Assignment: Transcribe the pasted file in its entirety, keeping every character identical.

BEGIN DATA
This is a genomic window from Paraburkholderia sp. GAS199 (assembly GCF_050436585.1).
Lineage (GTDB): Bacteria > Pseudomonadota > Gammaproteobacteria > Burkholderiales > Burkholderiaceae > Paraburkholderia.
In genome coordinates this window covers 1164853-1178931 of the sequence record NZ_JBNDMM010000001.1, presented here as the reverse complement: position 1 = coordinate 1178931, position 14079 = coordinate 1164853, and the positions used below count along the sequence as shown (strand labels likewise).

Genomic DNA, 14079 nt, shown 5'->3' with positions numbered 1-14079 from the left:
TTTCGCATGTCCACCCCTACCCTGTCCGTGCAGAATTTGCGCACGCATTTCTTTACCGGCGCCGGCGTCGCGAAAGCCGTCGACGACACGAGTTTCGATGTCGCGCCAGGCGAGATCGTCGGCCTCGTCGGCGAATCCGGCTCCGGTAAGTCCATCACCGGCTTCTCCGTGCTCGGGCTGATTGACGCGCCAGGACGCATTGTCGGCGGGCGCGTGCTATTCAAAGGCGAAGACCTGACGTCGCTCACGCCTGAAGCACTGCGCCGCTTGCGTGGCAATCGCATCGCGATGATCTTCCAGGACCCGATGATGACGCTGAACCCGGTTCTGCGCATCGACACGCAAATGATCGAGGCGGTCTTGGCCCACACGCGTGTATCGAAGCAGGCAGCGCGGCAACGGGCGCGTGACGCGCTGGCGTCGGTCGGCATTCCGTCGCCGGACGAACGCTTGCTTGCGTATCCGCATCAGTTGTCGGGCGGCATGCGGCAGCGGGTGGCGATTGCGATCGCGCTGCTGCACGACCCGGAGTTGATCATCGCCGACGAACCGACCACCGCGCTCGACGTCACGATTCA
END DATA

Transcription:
This is a genomic window from Paraburkholderia sp. GAS199 (assembly GCF_050436585.1).
Lineage (GTDB): Bacteria > Pseudomonadota > Gammaproteobacteria > Burkholderiales > Burkholderiaceae > Paraburkholderia.
In genome coordinates this window covers 1164853-1178931 of the sequence record NZ_JBNDMM010000001.1, presented here as the reverse complement: position 1 = coordinate 1178931, position 14079 = coordinate 1164853, and the positions used below count along the sequence as shown (strand labels likewise).

Genomic DNA, 14079 nt, shown 5'->3' with positions numbered 1-14079 from the left:
TTTCGCATGTCCACCCCTACCCTGTCCGTGCAGAATTTGCGCACGCATTTCTTTACCGGCGCCGGCGTCGCGAAAGCCGTCGACGACACGAGTTTCGATGTCGCGCCAGGCGAGATCGTCGGCCTCGTCGGCGAATCCGGCTCCGGTAAGTCCATCACCGGCTTCTCCGTGCTCGGGCTGATTGACGCGCCAGGACGCATTGTCGGCGGGCGCGTGCTATTCAAAGGCGAAGACCTGACGTCGCTCACGCCTGAAGCACTGCGCCGCTTGCGTGGCAATCGCATCGCGATGATCTTCCAGGACCCGATGATGACGCTGAACCCGGTTCTGCGCATCGACACGCAAATGATCGAGGCGGTCTTGGCCCACACGCGTGTATCGAAGCAGGCAGCGCGGCAACGGGCGCGTGACGCGCTGGCGTCGGTCGGCATTCCGTCGCCGGACGAACGCTTGCTTGCGTATCCGCATCAGTTGTCGGGCGGCATGCGGCAGCGGGTGGCGATTGCGATCGCGCTGCTGCACGACCCGGAGTTGATCATCGCCGACGAACCGACCACCGCGCTCGACGTCACGATTCA